Under Mrs Merkel, a four-part policy is taking shape: unapologetically absorb refugees at home; share the burden across Europe and beyond; strengthen controls and the processing of asylum-seekers at Europe’s external borders; and negotiate with transit countries.

This approach is principled and, in the long run, it is the only one that can work. Of course it comes with drawbacks and risks. There are likely to be less-than-principled deals, particularly with Turkey: turning a blind eye to the erosion of civil liberties and the disturbing election victory of President Recep Tayyip Erdogan’s ruling Justice and Development (AK) party (see article), and other concessions, in the hope that he will agree to act as Europe’s gatekeeper.

And there is no denying that the mass influx of refugees is aggravating many of Europe’s other looming problems: it is fraying relations between Germany and eastern European countries just when solidarity is vital to contain Russia’s aggression; it is adding to the burdens of Greece, already crushed by years of austerity and never far from leaving the euro; it is bringing Brexit from the EU closer, too, by giving voters more reasons to leave in Mr Cameron’s promised in/out referendum; and it is stoking populism everywhere.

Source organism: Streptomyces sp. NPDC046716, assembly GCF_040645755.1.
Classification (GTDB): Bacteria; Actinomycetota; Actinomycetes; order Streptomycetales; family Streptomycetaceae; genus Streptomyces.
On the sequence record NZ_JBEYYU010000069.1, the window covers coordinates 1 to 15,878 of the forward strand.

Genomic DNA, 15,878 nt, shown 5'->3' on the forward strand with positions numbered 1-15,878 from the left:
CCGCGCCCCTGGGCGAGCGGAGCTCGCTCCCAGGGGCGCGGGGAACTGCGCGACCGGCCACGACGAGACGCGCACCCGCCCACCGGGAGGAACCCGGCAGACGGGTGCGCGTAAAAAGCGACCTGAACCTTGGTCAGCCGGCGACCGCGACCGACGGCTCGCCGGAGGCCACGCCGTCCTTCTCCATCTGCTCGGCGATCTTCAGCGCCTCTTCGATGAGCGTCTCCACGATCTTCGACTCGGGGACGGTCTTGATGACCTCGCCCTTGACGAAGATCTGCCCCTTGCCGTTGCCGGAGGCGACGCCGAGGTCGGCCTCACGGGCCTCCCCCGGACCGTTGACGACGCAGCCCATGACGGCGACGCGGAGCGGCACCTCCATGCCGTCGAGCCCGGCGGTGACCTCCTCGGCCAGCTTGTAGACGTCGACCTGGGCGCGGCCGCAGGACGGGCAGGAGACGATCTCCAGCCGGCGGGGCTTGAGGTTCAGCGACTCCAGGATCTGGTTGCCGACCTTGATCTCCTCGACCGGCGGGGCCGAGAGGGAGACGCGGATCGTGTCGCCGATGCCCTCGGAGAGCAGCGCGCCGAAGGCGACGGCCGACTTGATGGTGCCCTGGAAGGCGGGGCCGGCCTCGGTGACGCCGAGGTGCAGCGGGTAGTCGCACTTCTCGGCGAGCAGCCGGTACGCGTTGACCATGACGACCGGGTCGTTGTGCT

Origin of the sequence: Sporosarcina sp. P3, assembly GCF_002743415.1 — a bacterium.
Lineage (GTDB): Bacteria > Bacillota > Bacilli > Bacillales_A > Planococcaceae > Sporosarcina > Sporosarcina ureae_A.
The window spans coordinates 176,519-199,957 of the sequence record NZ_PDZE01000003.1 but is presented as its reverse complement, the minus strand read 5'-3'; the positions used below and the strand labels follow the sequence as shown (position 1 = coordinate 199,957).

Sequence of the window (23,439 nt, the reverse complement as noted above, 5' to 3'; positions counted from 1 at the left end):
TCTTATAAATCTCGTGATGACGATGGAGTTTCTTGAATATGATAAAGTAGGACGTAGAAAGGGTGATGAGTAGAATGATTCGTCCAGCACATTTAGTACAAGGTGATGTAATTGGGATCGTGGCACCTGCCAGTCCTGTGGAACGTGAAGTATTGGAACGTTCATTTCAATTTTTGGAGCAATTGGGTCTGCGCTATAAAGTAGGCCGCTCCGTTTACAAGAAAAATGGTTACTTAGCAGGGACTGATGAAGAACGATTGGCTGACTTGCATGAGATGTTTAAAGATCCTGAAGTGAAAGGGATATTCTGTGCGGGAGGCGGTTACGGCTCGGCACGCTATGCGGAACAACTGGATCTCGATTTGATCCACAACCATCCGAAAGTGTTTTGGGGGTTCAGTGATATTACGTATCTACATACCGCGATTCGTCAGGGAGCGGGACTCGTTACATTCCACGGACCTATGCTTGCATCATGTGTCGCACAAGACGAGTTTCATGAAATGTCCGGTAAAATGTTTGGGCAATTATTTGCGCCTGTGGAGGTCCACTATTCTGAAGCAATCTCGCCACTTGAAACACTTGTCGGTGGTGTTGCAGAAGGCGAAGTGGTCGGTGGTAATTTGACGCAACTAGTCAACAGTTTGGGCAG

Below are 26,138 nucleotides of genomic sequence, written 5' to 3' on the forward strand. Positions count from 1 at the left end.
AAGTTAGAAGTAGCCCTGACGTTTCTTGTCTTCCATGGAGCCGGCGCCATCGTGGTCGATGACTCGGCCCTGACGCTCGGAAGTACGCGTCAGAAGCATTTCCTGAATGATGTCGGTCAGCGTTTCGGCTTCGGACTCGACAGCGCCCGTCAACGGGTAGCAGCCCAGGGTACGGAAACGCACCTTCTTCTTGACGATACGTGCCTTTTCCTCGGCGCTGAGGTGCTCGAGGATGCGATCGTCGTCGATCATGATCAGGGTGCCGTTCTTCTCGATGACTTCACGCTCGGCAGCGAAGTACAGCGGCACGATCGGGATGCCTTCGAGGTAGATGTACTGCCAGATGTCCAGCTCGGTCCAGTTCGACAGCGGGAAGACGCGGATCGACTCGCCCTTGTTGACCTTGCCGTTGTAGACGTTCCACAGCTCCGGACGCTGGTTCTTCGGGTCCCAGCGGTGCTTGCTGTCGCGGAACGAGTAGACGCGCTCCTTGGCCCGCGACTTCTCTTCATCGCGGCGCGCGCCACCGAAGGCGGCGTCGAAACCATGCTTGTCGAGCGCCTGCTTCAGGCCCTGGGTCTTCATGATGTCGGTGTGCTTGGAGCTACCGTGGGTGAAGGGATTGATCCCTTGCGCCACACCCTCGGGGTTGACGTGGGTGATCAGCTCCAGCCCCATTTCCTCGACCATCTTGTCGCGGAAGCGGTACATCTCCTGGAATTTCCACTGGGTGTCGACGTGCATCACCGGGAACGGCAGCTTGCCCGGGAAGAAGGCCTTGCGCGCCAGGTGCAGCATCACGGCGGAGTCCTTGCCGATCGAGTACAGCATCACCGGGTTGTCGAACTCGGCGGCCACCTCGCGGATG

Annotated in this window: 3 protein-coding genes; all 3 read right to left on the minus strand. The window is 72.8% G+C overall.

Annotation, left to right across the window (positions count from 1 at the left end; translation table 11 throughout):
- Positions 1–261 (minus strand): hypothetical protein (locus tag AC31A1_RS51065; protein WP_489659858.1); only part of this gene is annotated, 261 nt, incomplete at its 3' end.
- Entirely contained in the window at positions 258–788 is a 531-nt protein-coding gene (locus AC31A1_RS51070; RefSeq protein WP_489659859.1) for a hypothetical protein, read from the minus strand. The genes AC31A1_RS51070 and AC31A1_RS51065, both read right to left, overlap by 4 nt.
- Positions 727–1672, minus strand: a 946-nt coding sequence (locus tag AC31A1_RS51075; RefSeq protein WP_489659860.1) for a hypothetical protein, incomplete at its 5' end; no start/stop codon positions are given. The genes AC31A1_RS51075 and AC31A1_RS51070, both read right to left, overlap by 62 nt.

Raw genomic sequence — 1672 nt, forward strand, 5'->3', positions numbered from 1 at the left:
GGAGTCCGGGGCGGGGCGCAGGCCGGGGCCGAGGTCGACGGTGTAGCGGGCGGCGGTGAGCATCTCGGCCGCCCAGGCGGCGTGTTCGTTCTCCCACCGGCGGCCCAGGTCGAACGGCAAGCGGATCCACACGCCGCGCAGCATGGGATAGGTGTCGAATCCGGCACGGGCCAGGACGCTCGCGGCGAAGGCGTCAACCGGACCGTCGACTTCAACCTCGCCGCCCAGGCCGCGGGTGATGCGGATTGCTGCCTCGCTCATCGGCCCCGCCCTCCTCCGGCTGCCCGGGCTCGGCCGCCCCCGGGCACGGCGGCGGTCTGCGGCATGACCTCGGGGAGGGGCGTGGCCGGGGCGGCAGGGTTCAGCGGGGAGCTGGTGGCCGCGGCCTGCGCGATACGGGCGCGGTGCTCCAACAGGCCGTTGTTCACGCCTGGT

Stormy weather

This is Europe’s biggest crisis in a generation. If integration once seemed inexorable, the pressing question now is how to stop the EU from fraying. Mrs Merkel did not cause this grim reality, but she is the continent’s best hope for dealing with it. It is in Europe’s best interests to help the chancellor rather than leave her to confront the crisis alone. After a decade in power, politicians usually retire, lose touch or are overthrown. But, without Mrs Merkel, it is hard to see Europe mastering its destructive forces.

Source: The Economist